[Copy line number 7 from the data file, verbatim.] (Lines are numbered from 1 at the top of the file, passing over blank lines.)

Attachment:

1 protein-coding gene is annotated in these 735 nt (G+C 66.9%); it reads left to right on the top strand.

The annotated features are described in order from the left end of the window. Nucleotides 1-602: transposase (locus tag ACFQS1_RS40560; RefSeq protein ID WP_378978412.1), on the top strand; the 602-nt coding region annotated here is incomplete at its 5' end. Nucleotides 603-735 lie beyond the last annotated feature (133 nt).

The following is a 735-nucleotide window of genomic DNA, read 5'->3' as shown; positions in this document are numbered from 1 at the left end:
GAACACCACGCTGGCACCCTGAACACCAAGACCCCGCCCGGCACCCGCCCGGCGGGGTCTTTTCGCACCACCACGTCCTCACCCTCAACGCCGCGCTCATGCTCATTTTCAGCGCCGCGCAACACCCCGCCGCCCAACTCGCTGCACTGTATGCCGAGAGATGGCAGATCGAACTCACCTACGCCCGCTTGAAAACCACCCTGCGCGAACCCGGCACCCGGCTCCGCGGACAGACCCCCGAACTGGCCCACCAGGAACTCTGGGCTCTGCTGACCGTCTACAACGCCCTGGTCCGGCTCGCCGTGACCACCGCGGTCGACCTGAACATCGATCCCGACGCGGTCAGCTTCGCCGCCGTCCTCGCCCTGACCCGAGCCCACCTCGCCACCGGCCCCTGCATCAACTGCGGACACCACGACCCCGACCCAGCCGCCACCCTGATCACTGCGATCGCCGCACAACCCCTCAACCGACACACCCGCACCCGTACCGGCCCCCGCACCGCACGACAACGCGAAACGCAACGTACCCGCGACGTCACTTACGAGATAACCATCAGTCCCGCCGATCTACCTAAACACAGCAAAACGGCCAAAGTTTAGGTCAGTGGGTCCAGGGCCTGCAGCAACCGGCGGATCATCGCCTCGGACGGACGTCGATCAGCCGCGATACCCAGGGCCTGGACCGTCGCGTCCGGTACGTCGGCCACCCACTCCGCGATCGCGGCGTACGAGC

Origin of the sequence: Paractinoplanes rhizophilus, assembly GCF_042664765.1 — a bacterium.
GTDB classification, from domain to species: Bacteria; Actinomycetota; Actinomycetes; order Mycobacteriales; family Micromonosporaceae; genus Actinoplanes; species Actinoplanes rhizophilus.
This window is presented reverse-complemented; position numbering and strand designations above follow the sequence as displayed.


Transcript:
This window is presented reverse-complemented; position numbering and strand designations above follow the sequence as displayed.